State and federal laws about same-sex relationships have changed a lot over the past few decades and will probably continue to change in the near future, so it’s important to understand the current statutes and how they may affect your relationship. Out of the all the 50 US states, California was the first one to grant the most rights and protections to same-sex couples through its domestic partnership law. Enacted in 1999, domestic partnerships in California gave same-sex partners (and opposite-sex couples where at least one party is age 62 or older) a legal status similar to marriage, at least at the state level. When same-sex couples registered as domestic partners, they would be able to use sick leave or family leave to take care of an ill partner, and name their partners as beneficiaries of their wills and 401(k) Plans. Since then California domestic partnerships have been expanded to include all of the rights and responsibilities common to marriage, and are equivalent to civil unions offered in several other states.
In 2008, shortly after the California Supreme Court ruled same-sex marriages were legal, California voters approved Proposition 8, which stripped same-sex couples of the freedom to marry. In 2013, the US Supreme Court reinstated the trial court ruling invalidating Proposition 8 and same-sex couples have had the freedom to marry in California since that decision. The ruling established that all married couples in California, including same-sex couples, must be treated by the federal government as married, equally, and with respect. The ruling also stated that the Defense of Marriage Act (DOMA), which required the federal government to treat same-sex couples as unmarried and prohibited them from granting same-sex married couples any of the federal benefits, protections, and responsibilities based on marriage, violated the state Constitution’s guarantees of equality and liberty. Most recently, in 2015, the US Supreme Court ruled that same-sex couples have the freedom to marry throughout the United States. The ruling is based on the fact that the Fourteenth Amendment requires states to allow same-sex couples to marry and to recognize marriages of same-sex couples performed outside of their home state.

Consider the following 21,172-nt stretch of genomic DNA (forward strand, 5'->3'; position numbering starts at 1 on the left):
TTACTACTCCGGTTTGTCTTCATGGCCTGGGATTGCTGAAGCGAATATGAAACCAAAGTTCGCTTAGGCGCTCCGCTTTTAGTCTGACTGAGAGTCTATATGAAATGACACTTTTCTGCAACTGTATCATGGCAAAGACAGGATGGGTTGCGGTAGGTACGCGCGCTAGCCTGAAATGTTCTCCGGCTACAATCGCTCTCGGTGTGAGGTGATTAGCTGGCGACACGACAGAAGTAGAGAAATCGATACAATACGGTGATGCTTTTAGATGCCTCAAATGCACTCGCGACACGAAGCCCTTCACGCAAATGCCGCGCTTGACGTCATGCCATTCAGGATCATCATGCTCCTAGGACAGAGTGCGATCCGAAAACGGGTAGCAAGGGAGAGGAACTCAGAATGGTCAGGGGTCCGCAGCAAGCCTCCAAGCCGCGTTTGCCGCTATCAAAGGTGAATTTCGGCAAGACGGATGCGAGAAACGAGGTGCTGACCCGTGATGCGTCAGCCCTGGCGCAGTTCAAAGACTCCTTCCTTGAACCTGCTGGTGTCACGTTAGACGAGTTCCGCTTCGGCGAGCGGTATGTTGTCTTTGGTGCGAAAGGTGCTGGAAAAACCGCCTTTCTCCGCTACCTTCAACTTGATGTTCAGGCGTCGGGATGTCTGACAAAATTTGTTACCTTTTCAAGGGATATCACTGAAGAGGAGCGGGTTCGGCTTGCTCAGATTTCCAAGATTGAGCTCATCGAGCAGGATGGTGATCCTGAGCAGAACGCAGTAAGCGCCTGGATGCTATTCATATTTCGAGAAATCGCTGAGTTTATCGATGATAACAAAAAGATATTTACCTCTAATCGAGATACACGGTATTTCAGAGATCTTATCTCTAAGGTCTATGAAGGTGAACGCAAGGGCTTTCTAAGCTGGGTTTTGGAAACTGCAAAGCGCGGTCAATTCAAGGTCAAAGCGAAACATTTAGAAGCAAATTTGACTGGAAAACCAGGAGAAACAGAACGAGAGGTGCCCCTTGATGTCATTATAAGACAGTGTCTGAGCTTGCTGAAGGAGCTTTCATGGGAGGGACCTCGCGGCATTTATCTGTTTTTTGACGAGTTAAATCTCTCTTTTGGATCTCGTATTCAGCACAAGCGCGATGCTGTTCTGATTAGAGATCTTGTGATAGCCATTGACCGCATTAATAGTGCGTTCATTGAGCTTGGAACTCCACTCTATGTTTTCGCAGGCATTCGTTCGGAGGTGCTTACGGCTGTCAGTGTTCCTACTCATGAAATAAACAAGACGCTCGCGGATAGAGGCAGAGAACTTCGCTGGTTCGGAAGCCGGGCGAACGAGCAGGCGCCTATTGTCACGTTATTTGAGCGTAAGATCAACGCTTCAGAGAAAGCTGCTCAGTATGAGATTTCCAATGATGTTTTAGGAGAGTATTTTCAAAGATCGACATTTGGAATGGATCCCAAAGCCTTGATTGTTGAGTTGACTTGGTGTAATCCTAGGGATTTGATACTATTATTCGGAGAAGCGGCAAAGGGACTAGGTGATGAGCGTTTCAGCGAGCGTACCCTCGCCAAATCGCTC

Having said that, it is important to understand that domestic partnerships and marriages, or even civil unions, are not the same thing, even though they can have the same legal implications. Despite the 2015 Supreme Court’s ruling, which allows same-sex couples to legally marry in any of the 50 states, very few US states have created domestic relationship programs for same-sex couples. If a state does not have a domestic partnership program in place, it may not recognize a couple’s domestic partnership as legal if the couple moves to that state. Fortunately, California recognizes domestic partnerships created in other states as valid and partners do not need to re-register their domestic partnership. Of course, the same applies to same-sex marriages since the 2015 Supreme Court’s ruling. Couples who are legally married in another jurisdiction or state are recognized as married in California as well. The relationship will be treated as marriage, not domestic partnership. This is based upon the legal concept of Full Faith and Credit. That is, if a “thing” is legal in one state is legal in all others.
Domestic partnership registrations in California are different from marriage licenses. They are processed by the California Secretary of State’s office, which also processes the termination of those domestic partnerships. On the other hand, county governments process marriage licenses, as well as dissolution of those marriages. Registered domestic partners are treated exactly the same as married couples, including with regard to community property, spousal support and child support, in case of separation. Today, domestic partners living in California need to communicate their separation to the Secretary of State’s office, even if the domestic relationship was granted by another state. Domestic partnerships can be resolved out of court if many conditions are met, including that both parties sign the termination papers, there are no children of the relationship, there are limited common assets and debts, and there is no request for spousal support. In all other circumstances, domestic partnerships can only be terminated by obtaining a judgment of dissolution from a court, just like any marriage. Experienced family law mediators are trained to advise same-sex couples during the separation process, to help them same time, money and grief by encouraging communication and compromise to reach a prompt agreement.